Breaking Out In Hotspots
A similar product is offering broadband wi-fi services in select locations. Jio has been studying user behaviour patterns in Ahmedabad by offering broadband wi-fi services in six-eight locations. These services are in malls and open public spaces. The company may offer more such hotspots to let people experience Jio services.
Wi-fi is an important area for all telecom operators. Vodafone, Airtel and even Idea seem to be developing hotspots or working with wi-fi operators. Jio is using a blend of LTE and wi-fi networks to provide connectivity in select spots, but this will only proliferate. It is working with state governments and city authorities to provide wi-fi services, according to the Reliance Industries annual report for 2014-15.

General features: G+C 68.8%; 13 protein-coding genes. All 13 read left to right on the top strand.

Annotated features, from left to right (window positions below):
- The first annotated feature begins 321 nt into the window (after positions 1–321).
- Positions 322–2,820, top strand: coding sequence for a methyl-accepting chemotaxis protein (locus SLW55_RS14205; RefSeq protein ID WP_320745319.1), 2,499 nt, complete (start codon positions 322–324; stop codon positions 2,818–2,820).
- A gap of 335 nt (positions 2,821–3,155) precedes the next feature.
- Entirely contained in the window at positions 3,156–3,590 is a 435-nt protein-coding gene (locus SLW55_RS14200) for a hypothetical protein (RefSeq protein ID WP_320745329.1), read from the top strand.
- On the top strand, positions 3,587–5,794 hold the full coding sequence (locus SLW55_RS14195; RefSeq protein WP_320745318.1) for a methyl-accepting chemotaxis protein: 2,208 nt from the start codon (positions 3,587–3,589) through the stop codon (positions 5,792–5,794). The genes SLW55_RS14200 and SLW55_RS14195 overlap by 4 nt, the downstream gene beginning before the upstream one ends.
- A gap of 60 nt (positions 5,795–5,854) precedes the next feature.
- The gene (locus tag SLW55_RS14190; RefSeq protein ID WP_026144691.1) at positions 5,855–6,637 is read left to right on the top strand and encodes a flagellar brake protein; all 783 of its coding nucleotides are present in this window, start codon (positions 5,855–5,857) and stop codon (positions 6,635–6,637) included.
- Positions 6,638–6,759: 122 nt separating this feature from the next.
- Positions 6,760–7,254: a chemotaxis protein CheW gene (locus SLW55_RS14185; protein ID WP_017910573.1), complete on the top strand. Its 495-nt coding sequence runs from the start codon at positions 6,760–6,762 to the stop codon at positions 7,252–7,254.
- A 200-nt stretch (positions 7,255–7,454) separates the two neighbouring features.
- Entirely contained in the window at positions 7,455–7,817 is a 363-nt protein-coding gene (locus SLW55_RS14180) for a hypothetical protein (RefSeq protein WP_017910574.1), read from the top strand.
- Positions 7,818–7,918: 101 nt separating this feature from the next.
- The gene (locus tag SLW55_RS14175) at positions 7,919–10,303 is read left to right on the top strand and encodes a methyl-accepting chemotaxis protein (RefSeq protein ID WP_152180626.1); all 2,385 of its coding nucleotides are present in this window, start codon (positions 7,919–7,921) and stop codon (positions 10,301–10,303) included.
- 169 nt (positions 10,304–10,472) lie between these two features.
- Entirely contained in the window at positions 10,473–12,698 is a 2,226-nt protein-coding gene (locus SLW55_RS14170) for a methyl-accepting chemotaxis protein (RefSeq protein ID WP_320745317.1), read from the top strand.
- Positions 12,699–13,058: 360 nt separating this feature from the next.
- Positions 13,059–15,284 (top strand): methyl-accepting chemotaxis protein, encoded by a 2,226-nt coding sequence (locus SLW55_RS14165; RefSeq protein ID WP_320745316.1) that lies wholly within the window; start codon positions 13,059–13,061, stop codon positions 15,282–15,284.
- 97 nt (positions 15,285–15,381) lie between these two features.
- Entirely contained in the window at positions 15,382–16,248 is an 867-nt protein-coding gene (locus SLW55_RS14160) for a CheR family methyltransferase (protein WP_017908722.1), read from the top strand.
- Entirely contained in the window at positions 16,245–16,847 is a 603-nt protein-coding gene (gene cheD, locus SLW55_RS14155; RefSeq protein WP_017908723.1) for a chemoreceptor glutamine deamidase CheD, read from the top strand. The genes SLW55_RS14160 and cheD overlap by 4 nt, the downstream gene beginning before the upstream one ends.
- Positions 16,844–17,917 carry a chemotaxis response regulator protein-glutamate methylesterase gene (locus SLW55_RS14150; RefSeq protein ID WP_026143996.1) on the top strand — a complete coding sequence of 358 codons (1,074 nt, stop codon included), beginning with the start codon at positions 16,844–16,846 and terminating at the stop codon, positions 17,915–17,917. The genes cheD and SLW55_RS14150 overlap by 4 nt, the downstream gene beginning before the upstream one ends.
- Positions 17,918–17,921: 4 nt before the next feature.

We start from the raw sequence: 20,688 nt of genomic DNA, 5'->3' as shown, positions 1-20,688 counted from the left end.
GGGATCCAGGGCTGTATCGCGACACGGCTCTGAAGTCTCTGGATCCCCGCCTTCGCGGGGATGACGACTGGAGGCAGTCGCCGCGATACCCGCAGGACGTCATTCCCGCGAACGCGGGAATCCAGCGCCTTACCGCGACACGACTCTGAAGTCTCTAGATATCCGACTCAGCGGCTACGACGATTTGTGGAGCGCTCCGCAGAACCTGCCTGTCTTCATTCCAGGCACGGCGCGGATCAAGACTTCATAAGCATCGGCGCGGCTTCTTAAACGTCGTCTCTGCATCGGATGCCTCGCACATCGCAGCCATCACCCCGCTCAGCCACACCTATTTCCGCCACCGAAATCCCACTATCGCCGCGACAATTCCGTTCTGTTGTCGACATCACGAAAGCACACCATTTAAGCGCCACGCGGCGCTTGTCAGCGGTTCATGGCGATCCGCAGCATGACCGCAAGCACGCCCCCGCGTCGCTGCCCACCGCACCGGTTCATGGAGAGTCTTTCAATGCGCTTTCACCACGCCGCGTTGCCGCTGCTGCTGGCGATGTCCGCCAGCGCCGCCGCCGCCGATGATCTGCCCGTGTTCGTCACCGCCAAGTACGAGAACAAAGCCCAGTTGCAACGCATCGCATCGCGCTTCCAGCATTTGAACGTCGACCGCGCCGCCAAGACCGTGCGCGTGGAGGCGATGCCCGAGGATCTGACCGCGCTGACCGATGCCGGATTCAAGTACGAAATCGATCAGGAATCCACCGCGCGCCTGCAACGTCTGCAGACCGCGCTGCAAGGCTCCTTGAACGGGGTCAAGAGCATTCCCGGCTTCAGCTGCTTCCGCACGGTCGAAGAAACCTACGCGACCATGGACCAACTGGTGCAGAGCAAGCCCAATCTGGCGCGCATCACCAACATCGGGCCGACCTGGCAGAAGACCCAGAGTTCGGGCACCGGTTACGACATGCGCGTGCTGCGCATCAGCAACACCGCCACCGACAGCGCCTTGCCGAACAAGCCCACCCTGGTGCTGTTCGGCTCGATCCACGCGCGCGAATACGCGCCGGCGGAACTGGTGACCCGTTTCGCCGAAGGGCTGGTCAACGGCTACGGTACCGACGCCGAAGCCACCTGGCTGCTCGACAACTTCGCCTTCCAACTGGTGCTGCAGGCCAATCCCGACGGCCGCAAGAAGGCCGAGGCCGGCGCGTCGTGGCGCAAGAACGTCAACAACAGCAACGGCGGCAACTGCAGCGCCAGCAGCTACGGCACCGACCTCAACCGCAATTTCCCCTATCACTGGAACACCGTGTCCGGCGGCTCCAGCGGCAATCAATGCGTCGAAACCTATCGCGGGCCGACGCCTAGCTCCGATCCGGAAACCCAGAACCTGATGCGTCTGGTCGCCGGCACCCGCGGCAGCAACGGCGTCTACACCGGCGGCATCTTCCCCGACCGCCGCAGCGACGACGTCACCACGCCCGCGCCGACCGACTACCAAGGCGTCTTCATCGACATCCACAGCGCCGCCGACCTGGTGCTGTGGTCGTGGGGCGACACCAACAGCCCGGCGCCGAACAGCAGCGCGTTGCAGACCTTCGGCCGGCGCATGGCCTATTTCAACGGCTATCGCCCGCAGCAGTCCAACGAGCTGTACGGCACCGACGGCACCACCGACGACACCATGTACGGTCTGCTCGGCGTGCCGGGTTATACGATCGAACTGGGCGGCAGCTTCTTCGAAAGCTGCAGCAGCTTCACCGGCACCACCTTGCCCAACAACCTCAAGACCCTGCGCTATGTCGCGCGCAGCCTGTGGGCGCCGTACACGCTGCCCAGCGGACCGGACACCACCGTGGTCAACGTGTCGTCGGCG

Another product that Jio is planning to launch is My-fi, a small credit card-sized device that one can carry to create small wi-fi zones. This is a product for today’s digital connected-everywhere generation. Jio officials confirm the device exists and there are pictures of it floating online. The pricing for My-Fi is said to be Rs 1,800-2,000 but this is conjecture. Technically, people could use their existing phones combined with My-Fi to make voice or video calls, provided the data charges are low; so low that users won’t think about their consumption patterns while using it.